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UNAIDS urges all countries to decriminalize homosexuality as a vital step in ensuring health for all

UNAIDS reports that in countries where same sex relations are criminalized, HIV prevalence is five times higher among gay men and men who have sex with men than in countries where same sex relations are not criminalized. Where there have been recent prosecutions, this increases to 12 times higher.

Photo by Aleksandar Pasaric from Pexels.com

Around the world, 67 countries still criminalize same sex relations, with 10 imposing the death penalty. 20 countries criminalize gender diversity. Such laws hurt the public health of everyone, costing lives. Public health and human rights go hand in hand.

“The importance of decriminalizing homosexuality and gender diversity cannot be underestimated,” said Christine Stegling, Deputy Executive Director, Policy, Advocacy and Knowledge, UNAIDS. “Decriminalizing will save lives and is a crucial step towards equality, dignity, and health for all.”

Across all cultures, sexual orientation, gender identity, and expression are diverse. LGBTQI+ people are part of every society in every country since time immemorial, yet LGBTQI+ people continue to be marginalized and excluded—be it legally, culturally, socially or a combination of all.

Criminalization, along with pervasive discrimination and violence, obstructs LGBTQI+ people from accessing life-saving services. In a growing number of cases, health service providers are also experiencing being harassed by vigilantes or police for providing life-saving services to LGBTQI+ people.

UNAIDS reports that in countries where same sex relations are criminalized, HIV prevalence is five times higher among gay men and men who have sex with men than in countries where same sex relations are not criminalized. Where there have been recent prosecutions, this increases to 12 times higher.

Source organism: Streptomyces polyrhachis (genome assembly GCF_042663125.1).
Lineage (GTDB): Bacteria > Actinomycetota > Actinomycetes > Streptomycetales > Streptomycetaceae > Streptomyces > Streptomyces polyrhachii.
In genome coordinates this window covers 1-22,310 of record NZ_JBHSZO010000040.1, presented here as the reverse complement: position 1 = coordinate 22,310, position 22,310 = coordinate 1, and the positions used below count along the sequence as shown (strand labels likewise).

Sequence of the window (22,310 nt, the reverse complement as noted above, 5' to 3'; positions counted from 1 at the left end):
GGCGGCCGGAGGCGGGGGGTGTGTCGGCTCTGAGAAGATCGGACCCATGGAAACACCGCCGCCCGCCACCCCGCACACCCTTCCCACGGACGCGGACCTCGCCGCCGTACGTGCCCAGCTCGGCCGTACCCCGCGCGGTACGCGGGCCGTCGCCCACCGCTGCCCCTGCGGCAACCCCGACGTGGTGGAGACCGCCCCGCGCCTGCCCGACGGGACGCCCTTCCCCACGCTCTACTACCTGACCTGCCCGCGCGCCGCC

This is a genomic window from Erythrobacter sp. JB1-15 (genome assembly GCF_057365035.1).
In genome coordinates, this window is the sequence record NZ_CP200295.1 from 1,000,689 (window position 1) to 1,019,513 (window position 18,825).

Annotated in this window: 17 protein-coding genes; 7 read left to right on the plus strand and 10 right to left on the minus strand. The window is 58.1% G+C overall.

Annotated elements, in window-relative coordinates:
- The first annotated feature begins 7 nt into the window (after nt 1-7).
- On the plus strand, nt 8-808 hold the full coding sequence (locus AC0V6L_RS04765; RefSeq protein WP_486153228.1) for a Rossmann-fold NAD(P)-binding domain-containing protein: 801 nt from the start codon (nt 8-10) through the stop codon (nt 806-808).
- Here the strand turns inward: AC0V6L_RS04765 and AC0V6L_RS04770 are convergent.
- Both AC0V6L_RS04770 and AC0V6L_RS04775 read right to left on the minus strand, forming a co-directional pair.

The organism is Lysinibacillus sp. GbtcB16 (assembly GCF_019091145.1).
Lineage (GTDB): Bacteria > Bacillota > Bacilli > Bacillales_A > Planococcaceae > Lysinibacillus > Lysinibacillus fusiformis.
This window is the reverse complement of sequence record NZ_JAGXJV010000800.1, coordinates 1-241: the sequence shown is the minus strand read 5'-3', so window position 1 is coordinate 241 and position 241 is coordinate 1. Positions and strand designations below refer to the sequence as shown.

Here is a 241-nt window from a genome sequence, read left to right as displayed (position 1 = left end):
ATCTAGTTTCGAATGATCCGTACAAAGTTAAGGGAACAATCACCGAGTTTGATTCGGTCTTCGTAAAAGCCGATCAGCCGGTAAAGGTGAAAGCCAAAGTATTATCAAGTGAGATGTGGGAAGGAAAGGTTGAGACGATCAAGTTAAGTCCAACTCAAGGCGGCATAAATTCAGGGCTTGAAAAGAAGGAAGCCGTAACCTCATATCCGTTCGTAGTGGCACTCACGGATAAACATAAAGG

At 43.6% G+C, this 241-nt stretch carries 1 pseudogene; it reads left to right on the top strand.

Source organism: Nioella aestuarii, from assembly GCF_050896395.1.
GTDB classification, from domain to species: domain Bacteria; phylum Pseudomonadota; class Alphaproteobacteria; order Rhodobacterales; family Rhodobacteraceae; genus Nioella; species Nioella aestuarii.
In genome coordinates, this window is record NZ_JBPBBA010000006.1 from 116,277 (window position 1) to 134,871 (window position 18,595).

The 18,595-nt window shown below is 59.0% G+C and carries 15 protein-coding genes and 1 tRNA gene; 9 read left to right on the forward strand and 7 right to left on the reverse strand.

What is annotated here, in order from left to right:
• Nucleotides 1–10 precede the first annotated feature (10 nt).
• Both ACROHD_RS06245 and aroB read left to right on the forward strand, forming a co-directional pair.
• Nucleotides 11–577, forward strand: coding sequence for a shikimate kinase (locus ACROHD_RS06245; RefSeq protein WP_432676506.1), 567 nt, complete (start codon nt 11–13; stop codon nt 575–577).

Recognizing that criminal laws have a detrimental impact on the HIV response, United Nations member states at the UN General Assembly committed to ambitious targets in the 2021 Political Declaration on HIV to remove criminal laws that are undermining the HIV response and leaving key populations behind. Recognizing decriminalization as a critical element in the HIV response, countries made a commitment that by 2025, less than 10% of countries would have punitive legal and policy environments that affect the HIV response.

There has been a positive wave of progress. In the past year Antigua & Barbuda, St Kitts & Nevis, Singapore, Barbados and the Cook Islands have repealed old colonial laws which had criminalized same-sex relations. Kuwait’s court overturned a law that had criminalized “imitating the opposite sex”.

Brazil is among the countries driving forward progress in advancing the human rights of LGBTQI+ people. The Minister of Health and the Minister of Human Rights will announce that the country will be joining the Global Partnership for Action to Eliminate All Forms of HIV-related Stigma and Discrimination during an event on 17 May. The event will focus on access to care and justice for trans and gender-diverse communities.

However, running counter to the wave of progress is a renewed, well-funded, well-organized international drive to sow prejudice and push discriminatory and harmful new anti-homosexuality legislation and anti-trans legislation.

If enacted into law, this legislation will have extremely damaging consequences for public health, obstructing LGBTQI + people from accessing health services, and obstructing health workers from providing, life-saving services including services to prevent and treat HIV. It is vital for public health that this harmful push be stopped.

On International Day against Homophobia, Transphobia and Biphobia, UNAIDS called on all countries to remove punitive laws and tackle prejudices against lesbian, gay, bisexual, transgender and intersex people. A more just, equitable and kind world is a healthier one, for everyone.

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